Caramel color concerns prompt change

by Jeff Gelski
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Caramel color suppliers are promoting the safety of their ingredients while simultaneously striving to meet customer requests for certain classes of caramel color that contain less of a byproduct, 4-methylimidazole (4-MeI). As a result, color suppliers are developing alternatives to address customer concerns.

The customers may face labeling concerns in California since the Office of Environmental Health Hazard Assessment (OEHHA) within the California Environmental Protection Agency added 4-MeI to its list of chemicals known to the state to cause cancer and fall under the auspices of the state’s Safe Drinking Water and Toxic Enforcement Act of 1986 (Proposition 65).

The California determination comes even though last year Health Canada determined low levels of 4-MeI that may be found in food, including certain caramel colors, do not represent a risk to consumers. The European Food Safety Authority established a group acceptable daily intake (A.D.I.) of 300 mg per kilogram (2.2 lbs) of body weight per day for caramel colors while one caramel color (E150c) had an A.D.I. of 100 mg per kilogram of body weight per day.

The Food and Drug Administration lists caramel color as Generally Recognized As Safe (GRAS), said Brian Sethness of Sethness Products Co., Lincolnwood, Ill.

“For generations caramel colors have been safely manufactured and used throughout the world, and it is the most widely used food colorant,” he said. “GRAS status would not be available for caramel color without sound evidence. There have been numerous studies showing the safety of its use in food and beverages.”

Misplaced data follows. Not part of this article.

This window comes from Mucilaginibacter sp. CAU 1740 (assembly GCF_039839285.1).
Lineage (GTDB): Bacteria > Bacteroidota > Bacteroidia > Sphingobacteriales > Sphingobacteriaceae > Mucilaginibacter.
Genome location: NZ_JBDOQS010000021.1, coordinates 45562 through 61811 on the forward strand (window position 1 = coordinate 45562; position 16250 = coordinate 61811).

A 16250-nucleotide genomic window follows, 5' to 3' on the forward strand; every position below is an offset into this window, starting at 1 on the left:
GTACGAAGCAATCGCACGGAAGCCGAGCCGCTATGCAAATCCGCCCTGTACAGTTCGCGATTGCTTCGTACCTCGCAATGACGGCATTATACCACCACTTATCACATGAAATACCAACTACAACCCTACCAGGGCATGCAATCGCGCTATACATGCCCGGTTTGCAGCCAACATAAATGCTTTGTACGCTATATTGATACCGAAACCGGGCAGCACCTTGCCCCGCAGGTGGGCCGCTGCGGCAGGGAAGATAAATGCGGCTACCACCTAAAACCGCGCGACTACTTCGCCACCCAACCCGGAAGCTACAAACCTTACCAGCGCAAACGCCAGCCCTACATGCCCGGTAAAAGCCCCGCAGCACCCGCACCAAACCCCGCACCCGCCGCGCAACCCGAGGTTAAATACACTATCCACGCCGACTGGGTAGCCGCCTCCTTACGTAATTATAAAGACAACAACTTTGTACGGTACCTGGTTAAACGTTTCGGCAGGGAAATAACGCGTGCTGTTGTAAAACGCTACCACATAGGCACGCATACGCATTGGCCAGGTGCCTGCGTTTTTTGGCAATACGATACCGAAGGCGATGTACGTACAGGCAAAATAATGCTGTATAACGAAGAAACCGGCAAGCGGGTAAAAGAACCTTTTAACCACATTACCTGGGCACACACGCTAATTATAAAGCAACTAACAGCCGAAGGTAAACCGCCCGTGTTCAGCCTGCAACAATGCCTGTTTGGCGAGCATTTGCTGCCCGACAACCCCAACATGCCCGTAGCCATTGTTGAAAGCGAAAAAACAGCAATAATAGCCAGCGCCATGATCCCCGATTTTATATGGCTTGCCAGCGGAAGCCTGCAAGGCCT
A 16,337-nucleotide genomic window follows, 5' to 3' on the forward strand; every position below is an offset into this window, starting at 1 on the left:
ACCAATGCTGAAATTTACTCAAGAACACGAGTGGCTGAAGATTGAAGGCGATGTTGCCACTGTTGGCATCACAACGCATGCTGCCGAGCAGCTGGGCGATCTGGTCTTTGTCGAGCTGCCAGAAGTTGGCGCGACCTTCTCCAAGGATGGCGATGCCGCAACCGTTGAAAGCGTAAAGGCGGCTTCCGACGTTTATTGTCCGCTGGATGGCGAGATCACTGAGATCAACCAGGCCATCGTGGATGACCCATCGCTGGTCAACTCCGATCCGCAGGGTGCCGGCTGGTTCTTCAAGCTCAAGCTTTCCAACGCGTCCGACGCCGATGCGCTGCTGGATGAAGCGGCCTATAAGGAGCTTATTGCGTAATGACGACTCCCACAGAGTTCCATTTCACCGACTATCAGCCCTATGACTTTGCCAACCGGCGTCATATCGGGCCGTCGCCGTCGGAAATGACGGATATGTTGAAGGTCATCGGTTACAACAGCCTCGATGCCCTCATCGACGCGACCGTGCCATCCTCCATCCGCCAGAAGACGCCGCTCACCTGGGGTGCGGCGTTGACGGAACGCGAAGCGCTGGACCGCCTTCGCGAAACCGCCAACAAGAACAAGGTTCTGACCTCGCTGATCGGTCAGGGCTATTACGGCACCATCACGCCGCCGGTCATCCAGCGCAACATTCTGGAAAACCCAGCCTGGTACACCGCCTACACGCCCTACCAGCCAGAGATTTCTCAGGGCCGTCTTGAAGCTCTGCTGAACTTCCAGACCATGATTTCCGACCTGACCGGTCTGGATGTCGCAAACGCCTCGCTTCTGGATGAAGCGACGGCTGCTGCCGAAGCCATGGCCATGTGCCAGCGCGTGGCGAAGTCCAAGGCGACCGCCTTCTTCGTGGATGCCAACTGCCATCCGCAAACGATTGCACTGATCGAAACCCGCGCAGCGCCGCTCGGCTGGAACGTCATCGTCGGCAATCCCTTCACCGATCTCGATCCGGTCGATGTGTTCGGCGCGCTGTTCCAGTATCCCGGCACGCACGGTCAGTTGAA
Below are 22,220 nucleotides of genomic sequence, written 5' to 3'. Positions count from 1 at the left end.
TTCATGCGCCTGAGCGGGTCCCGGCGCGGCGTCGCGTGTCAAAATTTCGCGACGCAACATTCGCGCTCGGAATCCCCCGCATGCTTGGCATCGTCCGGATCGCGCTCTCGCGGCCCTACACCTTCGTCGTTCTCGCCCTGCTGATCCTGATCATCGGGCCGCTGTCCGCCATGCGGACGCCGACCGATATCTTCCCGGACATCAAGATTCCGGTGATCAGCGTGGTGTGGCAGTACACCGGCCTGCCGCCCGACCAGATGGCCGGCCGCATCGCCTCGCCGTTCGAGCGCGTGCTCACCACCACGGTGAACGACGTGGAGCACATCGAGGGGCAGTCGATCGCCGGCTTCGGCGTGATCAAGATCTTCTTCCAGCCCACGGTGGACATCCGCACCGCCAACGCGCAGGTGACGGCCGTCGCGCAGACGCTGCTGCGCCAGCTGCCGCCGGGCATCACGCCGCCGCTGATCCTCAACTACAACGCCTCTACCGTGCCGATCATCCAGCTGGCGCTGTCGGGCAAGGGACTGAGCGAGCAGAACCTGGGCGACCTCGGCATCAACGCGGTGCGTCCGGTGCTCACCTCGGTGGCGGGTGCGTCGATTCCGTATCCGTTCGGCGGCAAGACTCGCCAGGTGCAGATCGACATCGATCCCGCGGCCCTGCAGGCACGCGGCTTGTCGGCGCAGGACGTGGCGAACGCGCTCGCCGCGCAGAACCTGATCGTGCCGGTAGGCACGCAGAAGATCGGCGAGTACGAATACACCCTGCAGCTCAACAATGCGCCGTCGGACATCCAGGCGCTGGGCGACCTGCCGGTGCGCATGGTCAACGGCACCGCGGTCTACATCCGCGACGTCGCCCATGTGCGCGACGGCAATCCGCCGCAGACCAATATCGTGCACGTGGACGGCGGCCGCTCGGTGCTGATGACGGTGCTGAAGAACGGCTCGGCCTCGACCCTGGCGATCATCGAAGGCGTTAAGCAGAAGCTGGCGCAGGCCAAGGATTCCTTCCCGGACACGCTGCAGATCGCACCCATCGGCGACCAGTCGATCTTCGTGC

D.D. Williamson, Louisville, Ky., reaffirms the safety of caramel color on the company web site, through customer contacts, traditional media, trade media, social media, trade associations and government agencies, said Margaret Lawson, chief science officer.

The California ruling is based on research associated with the National Toxicology Program that involved feeding diets containing 4-MeI to 50 male rats, 50 female rats, 50 male mice and 50 female mice over two years. Research found equivocal evidence of carcinogenic activity of 4-MeI in female rats based on increased evidence of mononuclear cell leukemia. It also found clear evidence of carcinogenic activity of 4-MeI in male and female mice based on increased evidence of alveolar/bronchiolar neoplasms.

In California, warning labels now need to be placed on products sold in the state that contain levels of 4-MeI above the “safe harbor” amount, Ms. Lawson said. The OEHHA has decided a daily intake of 4-MeI up to 29 micrograms a day over a lifetime is safe, she said.

The chemical 4-MeI is a byproduct formed — and not an ingredient added — during the heating and maillard browning process, Mr. Sethness said. Foods containing 4-MeI as a result of heating include coffee, some carbonated beverages, beer and wine, soy sauce, molasses and meats. He stressed 4-MeI is not banned in California.